Here we define subtraction and division using addition and multiplication respectively. Suppose we want to subtract a real number b by another real number a. We define this by a + (-b), where -b is the additive inverse of b and we denote this as a – b. Similarly, if b ≠ 0 is a real number and a is some other real number, we define the division of a by b to be a x (b-1) where (b-1) is multiplicative inverse of b. We denote this by a/b.
We know that Q contains Z, the set of all integers. Now ℜ contains Q and irrational numbers. We can put all these pictorically.
Thus, we see that,
N ⊂ W ⊂ Z ⊂ Q ⊂ R, J ⊂ R and R = Q U J
We know there is no rational number p/q such that (p/q)² = 2. However, we have included √2 in the real nummber system R and (√2)² = 2.
Given any positive integer n and positive real number a, there is a unique real number b such that bn = a. If n is an odd positive integer, then for any real number a there is a unique real number b such that bn = a.
Example: For any real number a, prove that a x 0 = 0.
For any real number a, by the additiveidentity property of 0. Using distributive property
a x 0 = a x (0 + 0) = a x 0 + a x 0.
We can cancel a x 0 on both sides and get a x 0 = 0.
Example: Prove that (-1) x (-1) = 1
Since 1 is the multiplicative identity, we know that 1 x (-1) = (-1). Using distributive property,
0 = (1 – 1) x (-1) = 1 x (-1) + (-1) x (-1)
Thus, (-1) x (-1) + (-1) = 0. Adding 1 on both sides, we get,
(-1) x (-1) = 1
Example : Prove that the square of a real number is always non-negative.
Suppose a is a real number. Then either a > 0 or a = 0 or a < 0 and only one of these is true.
Suppose a > 0. Then a x a > 0 x a = 0, since we are multiplying by a positive real number. Hence a² > 0.
If a = 0. then a² > 0.
Suppose a < 0. Then a x a < 0 x a, as the inequality changes when multiplied by a negative number. Again we obtain a² > 0.
We conclude that a² > 0 when a is either positive or negative; and a² = 0 when a = 0. Thus a² ≥ 0 for any real number a.
For related solved problems click on Real numbers exercise 1.2.4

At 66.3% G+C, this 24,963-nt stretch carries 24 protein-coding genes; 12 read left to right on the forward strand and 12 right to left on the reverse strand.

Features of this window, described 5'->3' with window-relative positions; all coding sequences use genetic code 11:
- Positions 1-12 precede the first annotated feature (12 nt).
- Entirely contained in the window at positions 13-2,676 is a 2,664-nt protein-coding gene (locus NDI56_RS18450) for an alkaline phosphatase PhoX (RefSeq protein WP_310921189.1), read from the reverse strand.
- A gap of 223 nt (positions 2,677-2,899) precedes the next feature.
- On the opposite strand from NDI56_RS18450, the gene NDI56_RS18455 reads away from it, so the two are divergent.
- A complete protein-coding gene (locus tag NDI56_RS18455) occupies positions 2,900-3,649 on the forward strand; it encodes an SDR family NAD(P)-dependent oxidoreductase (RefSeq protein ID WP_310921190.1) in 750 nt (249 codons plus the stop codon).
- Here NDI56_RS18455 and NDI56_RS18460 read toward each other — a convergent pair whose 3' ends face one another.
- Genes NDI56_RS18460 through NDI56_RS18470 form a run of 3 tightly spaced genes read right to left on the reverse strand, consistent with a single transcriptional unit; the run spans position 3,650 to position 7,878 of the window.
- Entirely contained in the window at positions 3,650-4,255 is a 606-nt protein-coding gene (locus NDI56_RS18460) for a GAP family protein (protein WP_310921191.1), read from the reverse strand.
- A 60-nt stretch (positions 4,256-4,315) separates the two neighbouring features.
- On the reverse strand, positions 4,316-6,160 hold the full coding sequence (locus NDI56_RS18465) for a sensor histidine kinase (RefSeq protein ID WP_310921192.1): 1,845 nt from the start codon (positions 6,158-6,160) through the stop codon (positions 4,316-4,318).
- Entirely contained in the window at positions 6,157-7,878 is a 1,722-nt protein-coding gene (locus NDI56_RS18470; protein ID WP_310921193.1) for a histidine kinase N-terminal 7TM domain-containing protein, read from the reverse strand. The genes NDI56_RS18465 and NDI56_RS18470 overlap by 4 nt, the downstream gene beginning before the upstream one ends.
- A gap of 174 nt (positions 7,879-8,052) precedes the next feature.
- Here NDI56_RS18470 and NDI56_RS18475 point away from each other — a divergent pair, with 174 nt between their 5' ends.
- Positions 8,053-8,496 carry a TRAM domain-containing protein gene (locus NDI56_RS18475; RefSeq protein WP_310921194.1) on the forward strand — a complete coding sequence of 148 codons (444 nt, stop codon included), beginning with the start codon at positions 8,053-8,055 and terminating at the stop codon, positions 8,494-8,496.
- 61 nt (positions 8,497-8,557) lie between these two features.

Representation Of Irrational numbers on Number Line
We can use number line to represent irrational nummbers as we represent rational numbers on number line.
One of the classical result in geometry dating back to Greek period is Pthagoras’ theorem. Given a right angle triangle ABC with ∠B = 90°,this theorem states that AB² + BC² = CA². This is very useful in constructing newer lengths as we see now.
Take an infinite line and select a point on it which is aclled orgin. This is the point used to represent 0. Now let us take a unit length on it, say OA = 1. Draw a perpenndicular AK to the line at K such that AK = 1 Join OK. Pythagoras’ theorem says that OA² + AK² = OK² Thus OK² = 1² + 1² = 1 + 1 = 2. We obtain OK = √2. With O as centre and OK as radius, draw an arc cutting the line at B. Then OB = OK = √2. Thus √2 is represented by the point B on the line.
Suppose we want to represent √3 on the number line. We draw BL perpendicular to the line at B such that BL = 1. Join OL. Using Pythagoras theorem, we get OL² = OB² + BL². But OB = √2 so that OB = 2. Hence OL² = 3. and this gives OL = √3. Now draw an arc with O as centre and OL as radius to cut the line in C. Then we get OC = √3.
We can continue this process in steps; knowing 2, we can represent √5, since 5 = √(2²+1²); knowing √5, we can represent √6 and so on. More generally, suppose we have represented √n on the number line by apoint N. we can use this information to represent √(n+1) on the nummber line.
Draw NS perpendicular to the line at N such that NS = 1. Join OS. The pythagoras’ theorem gives OS² = ON² + NS² = (n + 1). Hence OS = √(n+1). With O as the centre and OS as radius, draw an arc cutting the line at R. Then OR = OS = √(n+1). Hence R represents √(n+1) on the number line.
Example: Represent √7 on the number line.
Let O be the origin on the line l. Let A be on the line such that OA = 1. Draw AB perpendicular to OA at A such that AB = 1. Then OB² = OA² + AB² = 1² + 1² = 2. Thus OB = √2. With O as centre and OB as radius draw an arc cutting the line at C. Then OC = OB = √2. Again draw CD perpendicular to l such that CD = 1. Then OD² = OC² + CD² = 2 + 1 = 3. Thus OD = √3. Draw an arc with O as centre and OD as radius to cut l in E. Then OE = OD = √3. Draw FE perpendicular to l at E such that EF = 2 and join OF. Now,
OF² = OE² + EF² = 3 + 4 = 7.
Hence OF = √7. With O as centre and OF as radius, cut l at G. Then OG = OF = √7. Thus G represnts √7 on the line l.
For related solved problems click Real Numbers exercise 1.2.5